History of Jainism ►Jainism in Medieval Period

Posted: 10.07.2012
Updated on: 04.10.2012




Jainism in Mediaeval Period received much importance and was patronised by rulers of different dynasties. During this period Jain doctrine, scriptures, construction of Jain temples and installation of Jain images received much importance.

Jainism in mediaeval India flourished to a great extent. The emperors of the Delhi Sultanate, Mughal Dynasty and the Rajput Clans patronised Jain religion. During the mediaeval period the society was divided into Hindu and Jain religion. However, Islam too brought in new life-values and life-styles in Indian society. During this period century old Digambara Sect and Swetambara Sect was further sub divided into different branches. They were also divided into ganas, gachchas, anvayas and sanghas. Bhattaraka, Chaityavasi, Taranpanth, Sthanakvasi practices also came into prominence. Thus, Jainism in medieval India witnessed a wide extension. Jain scriptures, treatises, memoirs, panegyrics, and mostly dated inscriptions on the images and walls of the temples also received importance. Many Jain scholars received great respect, honour at the hands of different rulers. They also occupied high positions in their courts. The Jain society believing in the doctrine of aparigraha (non-accumulation) remained firm to their faith all through their long journey.


Jainism in Delhi Sultanate

The rulers of Delhi were of Turk origin and followed Islam religion. They remained intolerant towards the followers of Jainism and Hinduism. However, many rulers also helped in the growth of Jainism. Rulers like Muhammad Ghori, Ala-ud-din Khilji, Qutb-ud-din Mubarak Shah, Ghiyasuddin Tughlaq, Muhammad Bin Tughlaq and others proved to be tolerant rulers and respected and honoured many Jain scholars. Many Jain saints, scholars received honour from their hands. Some of the saints were Acharya Basantkirti, Thakkur Pandit, Prabhachandra, Shrutviraswami, Swetambar Suri Jinachandra, and Yati Ramachandra, Thakkur Pheru, Bhattaraka Durlabhsena, Bhattaraka Prabhachandra, Ratnashekhar Suri, Rekha Pandit and many others.


Jainism in Medieval Gujarat

Gujarat has been an important centre of Jainism. Many sects and gachchas continued to prosper in this belt. Jain religion progressed during this period. Many religious sites, temples, images were established. Many Jain scriptures were also written. Sultans of Gujarat discouraged the Hindus and the Jains, and attempted to demolish their religious places. With the aid of influential shreshthis construction and reconstruction of temples continued. The acharyas and suris also contributed for the growth of Jainism. Jinaprabha Suri`s `Vividha Tirtha Kalpa`, Kakkasuri`s Nabhinandanodhara Prabandha`, `Kharatara Gachcha Brihad Guruavali`, Vidyatilaksuri`s `Kanyanvaya Mahavira Kalpa Parishesha`, Pratishthasoma`s `Soma Soubhagya Kavya` etc. are the literary sources of this period.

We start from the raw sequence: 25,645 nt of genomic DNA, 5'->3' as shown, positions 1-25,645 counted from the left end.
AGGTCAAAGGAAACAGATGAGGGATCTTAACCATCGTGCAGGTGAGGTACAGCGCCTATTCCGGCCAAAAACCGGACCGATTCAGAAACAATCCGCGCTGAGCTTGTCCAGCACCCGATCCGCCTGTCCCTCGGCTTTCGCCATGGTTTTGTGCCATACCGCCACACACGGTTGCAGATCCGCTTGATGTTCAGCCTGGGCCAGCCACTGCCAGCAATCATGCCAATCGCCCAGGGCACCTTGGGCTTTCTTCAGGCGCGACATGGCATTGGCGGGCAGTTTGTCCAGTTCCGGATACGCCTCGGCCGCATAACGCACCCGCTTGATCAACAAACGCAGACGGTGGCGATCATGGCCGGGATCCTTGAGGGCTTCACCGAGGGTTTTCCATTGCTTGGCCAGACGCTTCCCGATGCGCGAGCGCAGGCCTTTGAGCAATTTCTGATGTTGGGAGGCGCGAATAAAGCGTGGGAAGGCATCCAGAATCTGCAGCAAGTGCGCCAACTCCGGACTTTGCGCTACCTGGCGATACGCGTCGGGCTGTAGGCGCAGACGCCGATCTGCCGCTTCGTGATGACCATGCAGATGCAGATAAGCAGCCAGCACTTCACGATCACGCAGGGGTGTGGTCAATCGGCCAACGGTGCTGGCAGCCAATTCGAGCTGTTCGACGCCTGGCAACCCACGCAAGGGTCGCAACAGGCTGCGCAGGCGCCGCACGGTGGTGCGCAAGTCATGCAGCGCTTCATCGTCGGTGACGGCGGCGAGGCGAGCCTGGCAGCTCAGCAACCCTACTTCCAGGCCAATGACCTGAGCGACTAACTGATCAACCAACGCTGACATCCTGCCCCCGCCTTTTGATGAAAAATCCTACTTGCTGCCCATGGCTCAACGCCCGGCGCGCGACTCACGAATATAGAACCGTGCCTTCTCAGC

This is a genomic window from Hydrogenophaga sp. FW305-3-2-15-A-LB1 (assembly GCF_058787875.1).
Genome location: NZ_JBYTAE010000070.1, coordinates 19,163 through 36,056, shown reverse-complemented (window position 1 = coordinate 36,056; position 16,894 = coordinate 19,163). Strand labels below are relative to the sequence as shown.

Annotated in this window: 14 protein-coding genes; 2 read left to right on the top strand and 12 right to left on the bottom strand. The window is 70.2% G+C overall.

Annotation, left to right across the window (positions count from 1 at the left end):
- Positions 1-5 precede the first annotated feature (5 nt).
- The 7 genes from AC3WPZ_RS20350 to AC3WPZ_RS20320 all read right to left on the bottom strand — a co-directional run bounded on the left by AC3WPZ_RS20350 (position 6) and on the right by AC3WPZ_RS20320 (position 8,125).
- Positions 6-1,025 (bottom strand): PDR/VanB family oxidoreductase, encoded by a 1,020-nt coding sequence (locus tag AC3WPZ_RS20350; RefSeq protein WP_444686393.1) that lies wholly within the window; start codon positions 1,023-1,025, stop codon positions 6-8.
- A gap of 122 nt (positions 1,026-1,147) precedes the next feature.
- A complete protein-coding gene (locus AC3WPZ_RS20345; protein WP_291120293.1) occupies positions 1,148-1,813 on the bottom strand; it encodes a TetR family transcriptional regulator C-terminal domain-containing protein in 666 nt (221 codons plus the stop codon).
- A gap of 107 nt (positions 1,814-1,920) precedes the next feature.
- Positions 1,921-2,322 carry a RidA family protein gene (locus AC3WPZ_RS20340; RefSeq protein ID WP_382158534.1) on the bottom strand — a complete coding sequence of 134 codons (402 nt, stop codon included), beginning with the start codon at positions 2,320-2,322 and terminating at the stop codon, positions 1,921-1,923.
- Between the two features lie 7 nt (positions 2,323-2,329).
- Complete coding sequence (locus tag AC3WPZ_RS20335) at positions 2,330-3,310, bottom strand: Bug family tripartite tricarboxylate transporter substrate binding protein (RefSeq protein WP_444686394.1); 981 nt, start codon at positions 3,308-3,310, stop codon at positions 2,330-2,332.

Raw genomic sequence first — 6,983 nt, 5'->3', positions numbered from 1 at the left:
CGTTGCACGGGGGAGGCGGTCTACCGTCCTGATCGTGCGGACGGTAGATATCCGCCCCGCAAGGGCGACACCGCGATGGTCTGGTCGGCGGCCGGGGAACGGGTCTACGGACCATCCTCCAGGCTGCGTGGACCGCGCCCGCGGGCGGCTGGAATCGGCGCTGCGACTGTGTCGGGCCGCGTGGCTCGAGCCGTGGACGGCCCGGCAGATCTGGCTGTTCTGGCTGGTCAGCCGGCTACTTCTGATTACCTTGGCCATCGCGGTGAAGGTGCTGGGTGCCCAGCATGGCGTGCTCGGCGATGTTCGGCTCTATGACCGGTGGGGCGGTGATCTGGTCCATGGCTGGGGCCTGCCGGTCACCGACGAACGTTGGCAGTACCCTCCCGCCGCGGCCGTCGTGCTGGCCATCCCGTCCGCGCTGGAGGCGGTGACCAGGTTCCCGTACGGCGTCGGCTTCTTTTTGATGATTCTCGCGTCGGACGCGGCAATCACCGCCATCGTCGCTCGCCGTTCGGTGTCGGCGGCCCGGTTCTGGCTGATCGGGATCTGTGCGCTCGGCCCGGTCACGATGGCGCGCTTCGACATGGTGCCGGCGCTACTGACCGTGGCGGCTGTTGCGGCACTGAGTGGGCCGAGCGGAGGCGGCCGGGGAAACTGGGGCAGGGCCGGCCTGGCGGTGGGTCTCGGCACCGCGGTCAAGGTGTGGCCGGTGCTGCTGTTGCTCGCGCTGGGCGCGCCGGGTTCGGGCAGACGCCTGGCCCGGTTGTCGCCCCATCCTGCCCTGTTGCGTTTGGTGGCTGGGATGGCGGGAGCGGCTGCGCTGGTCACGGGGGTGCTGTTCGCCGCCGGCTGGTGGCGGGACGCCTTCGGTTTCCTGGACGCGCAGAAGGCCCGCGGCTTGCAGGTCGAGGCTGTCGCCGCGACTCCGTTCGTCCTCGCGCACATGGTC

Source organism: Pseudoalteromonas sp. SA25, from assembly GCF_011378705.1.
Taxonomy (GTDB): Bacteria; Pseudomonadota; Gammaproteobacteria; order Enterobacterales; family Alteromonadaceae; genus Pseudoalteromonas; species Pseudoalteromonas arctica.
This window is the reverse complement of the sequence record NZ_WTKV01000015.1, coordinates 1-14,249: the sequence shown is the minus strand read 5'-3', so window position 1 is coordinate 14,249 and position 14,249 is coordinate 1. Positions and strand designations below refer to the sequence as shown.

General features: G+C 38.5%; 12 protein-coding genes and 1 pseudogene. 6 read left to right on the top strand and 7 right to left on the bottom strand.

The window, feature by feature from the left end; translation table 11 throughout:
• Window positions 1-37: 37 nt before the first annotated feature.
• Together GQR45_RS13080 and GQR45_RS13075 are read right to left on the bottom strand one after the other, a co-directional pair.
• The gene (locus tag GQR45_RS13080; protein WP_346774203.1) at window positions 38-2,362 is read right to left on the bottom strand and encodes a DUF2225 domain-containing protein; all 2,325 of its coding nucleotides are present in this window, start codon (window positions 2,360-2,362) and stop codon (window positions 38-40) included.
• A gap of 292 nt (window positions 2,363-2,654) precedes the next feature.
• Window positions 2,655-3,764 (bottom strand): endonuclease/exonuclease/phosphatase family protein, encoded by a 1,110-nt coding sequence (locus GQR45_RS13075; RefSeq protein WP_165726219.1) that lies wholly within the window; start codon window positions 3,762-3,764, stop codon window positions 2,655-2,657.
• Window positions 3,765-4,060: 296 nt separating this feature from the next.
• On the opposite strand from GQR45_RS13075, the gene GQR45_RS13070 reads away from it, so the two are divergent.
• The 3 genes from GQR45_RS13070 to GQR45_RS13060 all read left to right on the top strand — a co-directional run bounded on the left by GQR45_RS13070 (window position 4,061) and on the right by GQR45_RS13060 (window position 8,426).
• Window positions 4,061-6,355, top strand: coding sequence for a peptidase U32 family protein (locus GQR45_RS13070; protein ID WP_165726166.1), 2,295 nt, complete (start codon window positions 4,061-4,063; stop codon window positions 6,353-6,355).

During this period, the Swetambaras also held sway in Gujarat. The Lad-Vagada and Nandi sanghas of the Digambara Sect were also important during this time. Branches of these sanghas were set up in Surat, Sojitra, Braoch, Idar, etc. Muslim rulers also gave permission for carrying out sangha-yatras and pilgrimages. Jainism also made a remarkable progress in Malwa during the period of the Sultans.


Jainism in Rajput States

Jainism in Mediaeval Period received much importance and was patronised by rulers of different dynasties. During this period Jain doctrine, scriptures, construction of Jain temples and installation of Jain images received much importance.

Many Rajput states were set up in north and west India during the Sultanate and the Mughal period. The Chahman`s reign in Chandrawad remained in existence in the 13th and the 14th century. Chandrapaldas, its founder took possession of the territory. Most of these rulers were of Jain confession. The posts of minister, general and city-Seth were reserved for Jain families. The Somadeva Vasadhan was builder of Jain temples. They helped in the installation of Jain images and construction of temples. Lokshman, Shivdev etc. were the famous Jain poets of this time. The Chahmana state of Karhal also followed Jainism.


Jainism in Mughal Period

The Mughal rulers like Babar (1526-30), Humayun (1530-40), Sher Shah Suri (1540-55), Akbar (1556-1605), Jahangir (1605-27), Shah Jahan (1627-58) proved to be tolerant towards Jainism. They helped in building many Jain temples and installed many Jain images. They also revered and honoured many Jain scholars like Mahachandra, Digambara Sadhu Sadhprasad, Seth Neminath, Shrichandra Manikchandra, Devacharya, Shreyakirti, Muni Padmasunder, Bhattarak Harivijay Suri, Vijaysen Gani, Jinadas pande, Vidya Harsh Suri, Pandit Banarsidas, Karmachandra Bachchawat, Jinasimha Suri, Pandit Banarsidas and others. Jainism also flourished considerably in Bihar during the Mughal Rule.


Jainism in South India

Jainism had a prominent place in South India, especially in Karnataka. Jainism prospered in South India under the rule of Kalinga king Kharvela. He supported Jainism and helped it flourish in South India through Andhra and the coastal ranges of Tamil Nadu. Many feudal states of that were connected with Vijaynagar Empire were very tolerant towards Jainism and helped to popularise it in different parts of the country. Many ministers, generals, and official members of this dynasty adopted Jainism and followed it strictly. Later the rulers of the Tuluva dynasty and Andavidu Dynasty also contributed for the growth of Jainism.

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